January 11, 2014
Bank Lending’s Future Remains Unpredictable
While bank lending entered 2014 as the dominant force in real estate financing, because of a number of different factors, its hold in this area isn’t as strong as it used to be. Some analysts see a changing landscape in commercial real estate financing with traditional lending from banks remaining a pillar of that landscape, though not as strong as it was before the recession.
Bank lending curtailed significantly during the height of the recession, and while it has rebounded in recent years, it is still not at its pre-recession levels. According to the Mortgage Bankers Association, during the third quarter of 2013, commercial banks in the Unites States originated $257 billion in commercial/multifamily mortgages. That is the highest amount since the end of the recession, and also represents a 22 percent year-to-date growth rate, but it is still significantly lower than the $445 billion in average quarterly originations that occurred between 2005 and 2007. Some analysts point to the Dodd-Frank Wall Street Reform and Consumer Protection Act (Dodd-Frank) as the main reason that bank lending remains below its pre-recession levels. Dodd-Frank is a wide-ranging financial law that was passed in 2010 in an effort to prevent the type of aggressive lending that helped caused the financial crisis. In addition to placing stricter capital requirements on banks that arguably make it more challenging for them to lend at the same levels that they used to, Dodd-Frank also created new government agencies such as the Consumer Financial Protection Bureau. Amongst other tasks, the Bureau is charged with preventing predatory mortgage lending practices, reducing the incentives for mortgage brokers to push home buyers into expensive loans, and improving the clarity of mortgage paperwork for consumers.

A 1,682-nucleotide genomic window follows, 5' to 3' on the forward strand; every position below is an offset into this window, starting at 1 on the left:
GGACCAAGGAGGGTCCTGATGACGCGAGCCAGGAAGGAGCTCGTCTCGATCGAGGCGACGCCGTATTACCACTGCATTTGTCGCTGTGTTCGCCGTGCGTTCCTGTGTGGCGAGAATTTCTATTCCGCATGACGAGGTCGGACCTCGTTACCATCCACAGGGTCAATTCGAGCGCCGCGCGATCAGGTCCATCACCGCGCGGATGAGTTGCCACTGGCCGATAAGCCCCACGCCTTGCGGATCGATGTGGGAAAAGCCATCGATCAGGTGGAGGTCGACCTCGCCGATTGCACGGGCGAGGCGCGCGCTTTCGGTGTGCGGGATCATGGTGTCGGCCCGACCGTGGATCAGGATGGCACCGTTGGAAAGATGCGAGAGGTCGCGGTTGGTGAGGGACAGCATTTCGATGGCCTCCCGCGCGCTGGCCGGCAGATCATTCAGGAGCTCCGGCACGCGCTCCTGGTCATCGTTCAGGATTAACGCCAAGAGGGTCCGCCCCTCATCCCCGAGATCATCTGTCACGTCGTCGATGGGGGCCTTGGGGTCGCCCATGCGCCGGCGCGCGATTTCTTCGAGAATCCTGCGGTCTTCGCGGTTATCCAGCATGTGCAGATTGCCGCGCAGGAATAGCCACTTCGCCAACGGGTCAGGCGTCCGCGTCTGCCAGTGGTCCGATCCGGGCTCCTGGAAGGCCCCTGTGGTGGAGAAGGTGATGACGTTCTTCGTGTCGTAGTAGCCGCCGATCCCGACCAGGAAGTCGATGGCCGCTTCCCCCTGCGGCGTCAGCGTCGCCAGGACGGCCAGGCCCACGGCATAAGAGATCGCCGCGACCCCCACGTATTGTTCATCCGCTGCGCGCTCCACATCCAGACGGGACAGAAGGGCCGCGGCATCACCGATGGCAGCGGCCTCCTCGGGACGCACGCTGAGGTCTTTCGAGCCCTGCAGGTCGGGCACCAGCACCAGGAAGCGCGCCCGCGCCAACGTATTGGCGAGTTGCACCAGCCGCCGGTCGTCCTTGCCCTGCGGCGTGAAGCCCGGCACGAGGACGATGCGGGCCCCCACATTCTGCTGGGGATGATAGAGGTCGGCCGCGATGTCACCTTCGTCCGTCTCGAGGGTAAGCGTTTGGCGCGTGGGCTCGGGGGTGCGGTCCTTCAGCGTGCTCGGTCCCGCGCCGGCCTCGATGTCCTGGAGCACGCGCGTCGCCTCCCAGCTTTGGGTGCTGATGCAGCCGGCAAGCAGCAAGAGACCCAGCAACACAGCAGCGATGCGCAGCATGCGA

As bank lending has decreased, REITs, hedge funds, and private equity firms have stepped in to fill the gap. For example, the total value of assets under management by private equity firms in the United States reached $335 billion in late 2012. This is an increase of 51 percent over its pre-recession peak. In addition to financing from private equity firms, REITs have also grown significantly in recent years. Lastly, as interest rates dropped during the past few years, an increasing number of hedge funds moved into the commercial real estate market because of the potential for higher returns that it offers.
The combination of Dodd-Frank, and movement by REITs, hedge funds, and private equity firms into lending roles that were previously dominated by banks is changing the traditional funding landscape. It remains to be seen if this a fleeting phenomenon or a more permanent situation. In the meantime, companies such as Cambridge Realty Capital will continue to offer attractive financing opportunities as an alternative to traditional financing from banks.